Portable nuclear magnetic resonance.
Combined with specially engineered magnetic nanoparticles, nuclear magnetic resonance (NMR) is a potentially fast and easy way to spot cancer, bacteria, and viruses in blood samples. But current NMR systems use large and expensive magnets, making them impractical for, say, widespread cancer screening and other routine diagnostic tests. So Donhee Ham, an associate professor of the natural sciences, built a system that is only slightly bigger than a cell phone and weighs less than two kilograms–yet is 60 times as sensitive as existing 120-kilogram tabletop systems that could cost 70 times as much. The key is a silicon radio-frequency chip that compensates for the low-quality signal caused by using a smaller magnet. The system has been tested in collaboration with Massachusetts General Hospital, and companies have expressed interest in incorporating Ham’s technology into diagnostic instruments.
PROBLEM: Of the thousands of drugs used to treat disease, most are small molecules–organic compounds that bind with proteins and influence their activity. But researchers must screen many compounds to find potential drugs, and the large number of chemical reactions needed to synthesize any one compound makes the process slow and painstaking.
SOLUTION: Martin Burke, an assistant professor of chemistry, has figured out a way to simply and quickly generate diverse arrays of small molecules by repeatedly using a single reaction to join different organic components. He begins by turning a wide variety of organic molecules into standardized building blocks, each of which has a boronic acid on one end and a halide, such as bromide, on the other. In a test tube, the two ends react to link molecules with a carbon-carbon bond. Burke’s key advance is a way to reversibly obstruct the boronic-acid end, so that chemists can sequentially couple different molecules.
Burke is partnering with a major chemical company to release a set of premade building blocks. Ultimately, he hopes that the ability to quickly create large collections of compounds will help him find highly complex small molecules that can imitate the structure of proteins that malfunction in diseases such as cystic fibrosis. Such “molecular prosthetics” could provide new treatments for a whole array of diseases, saving lives.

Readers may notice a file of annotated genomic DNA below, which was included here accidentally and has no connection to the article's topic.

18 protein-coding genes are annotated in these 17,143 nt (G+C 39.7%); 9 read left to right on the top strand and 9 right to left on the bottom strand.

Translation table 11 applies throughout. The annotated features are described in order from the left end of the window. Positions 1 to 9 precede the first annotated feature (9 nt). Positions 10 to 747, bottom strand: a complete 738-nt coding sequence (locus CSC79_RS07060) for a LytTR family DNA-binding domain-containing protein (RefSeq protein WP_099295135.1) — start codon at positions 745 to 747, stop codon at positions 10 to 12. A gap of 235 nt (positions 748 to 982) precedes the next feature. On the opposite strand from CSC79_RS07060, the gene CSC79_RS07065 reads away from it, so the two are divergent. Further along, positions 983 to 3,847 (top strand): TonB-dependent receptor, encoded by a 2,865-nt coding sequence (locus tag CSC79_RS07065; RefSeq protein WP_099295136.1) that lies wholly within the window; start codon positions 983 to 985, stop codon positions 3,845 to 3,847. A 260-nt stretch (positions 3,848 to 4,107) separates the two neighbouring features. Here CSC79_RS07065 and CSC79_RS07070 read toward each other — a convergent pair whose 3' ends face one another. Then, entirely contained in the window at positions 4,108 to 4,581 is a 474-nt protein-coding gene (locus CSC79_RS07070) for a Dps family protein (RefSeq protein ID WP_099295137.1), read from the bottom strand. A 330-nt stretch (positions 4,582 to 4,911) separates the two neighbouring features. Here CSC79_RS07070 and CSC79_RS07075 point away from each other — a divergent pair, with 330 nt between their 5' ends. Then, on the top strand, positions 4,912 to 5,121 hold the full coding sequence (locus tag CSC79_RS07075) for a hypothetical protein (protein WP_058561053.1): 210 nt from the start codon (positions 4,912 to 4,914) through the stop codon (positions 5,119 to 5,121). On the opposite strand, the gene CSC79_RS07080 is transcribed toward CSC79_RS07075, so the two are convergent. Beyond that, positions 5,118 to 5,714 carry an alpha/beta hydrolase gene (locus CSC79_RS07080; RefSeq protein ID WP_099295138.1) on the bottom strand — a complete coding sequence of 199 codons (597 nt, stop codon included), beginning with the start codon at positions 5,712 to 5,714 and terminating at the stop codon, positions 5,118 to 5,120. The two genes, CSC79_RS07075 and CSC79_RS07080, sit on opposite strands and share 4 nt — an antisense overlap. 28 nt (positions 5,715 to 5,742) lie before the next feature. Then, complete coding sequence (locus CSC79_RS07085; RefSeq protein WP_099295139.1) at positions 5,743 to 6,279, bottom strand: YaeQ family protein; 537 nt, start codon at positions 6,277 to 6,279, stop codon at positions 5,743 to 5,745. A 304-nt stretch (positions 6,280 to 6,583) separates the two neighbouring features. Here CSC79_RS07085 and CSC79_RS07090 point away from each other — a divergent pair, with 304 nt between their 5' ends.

Designing microbes to make fuels and drugs.
Organisms that live in exotic environments have evolved unique traits in order to survive. Michelle Chang, an assistant professor of chemistry, hijacks the chemical reactions that confer those traits, combining them in novel ways. By inserting borrowed genes into easy-to-grow microbes such as E. coli, she creates organisms with new abilities.
In one project, she is creating a system that takes lignin, a tough polymer abundant in agricultural waste, and breaks it into molecules that can be converted into biofuels. Chang is also developing a way to incorporate fluorine into organic molecules. Many modern drugs–Lipitor, for instance–require at least one fluorine atom per molecule to perform their functions. But fluorine is difficult to add to molecules using traditional chemistry.
While her projects have important practical applications, Chang hopes that her work will lead to basic tools for engineering organisms that can perform all kinds of reactions that are too difficult, expensive, or dangerous with traditional chemistry. Read Chang’s insights on why biomass could improve biofuel production.
Probing chemical reactions in the body.
Christopher Chang wants to revolutionize cellular imaging by changing the way biologists tag the molecules they want to see. Most tags fluoresce continuously, and each one binds to a target molecule of a specific shape. Chang, however, is developing probes that fluoresce only when they react chemically with their targets. This will allow scientists to observe the generation, accumulation, and release of molecules involved in passing signals within and between cells.
For example, one of Chang’s tags glows green when it reacts with hydrogen peroxide–a chemical found throughout the brain, where its function is largely unknown. The brighter the color, the more hydrogen peroxide a cell is taking up. Chang has used this tag to study neurons from the hippocampus, a brain area vital for learning and memory. His research shows that the chemical, known mostly for causing cell damage, also plays an important role in neural signaling.
Turning adult cells into stem cells.
In 2006, scientists demonstrated that inserting four embryonic genes into mouse skin cells induced a small fraction of them to look and behave like embryonic stem cells. The technique promised to eliminate the need to destroy embryos to generate stem cells. But the first cells made this way were not completely “reprogrammed.”
Konrad Hochedlinger, an assistant professor of medicine, found a simple way to improve the technique. Working with mouse cells, he initiated the reprogramming process by means of the same four genes that previous scientists had used. But he used a different gene to identify the cells that had been successfully reprogrammed; cells in which that gene is active turn out to look and act more like embryonic stem cells than those made previously. The technique offers a way around the controversies that have slowed embryonic-stem-cell research, which has the potential to help scientists understand certain diseases and, eventually, replace diseased or damaged tissue.
Patching damaged hearts.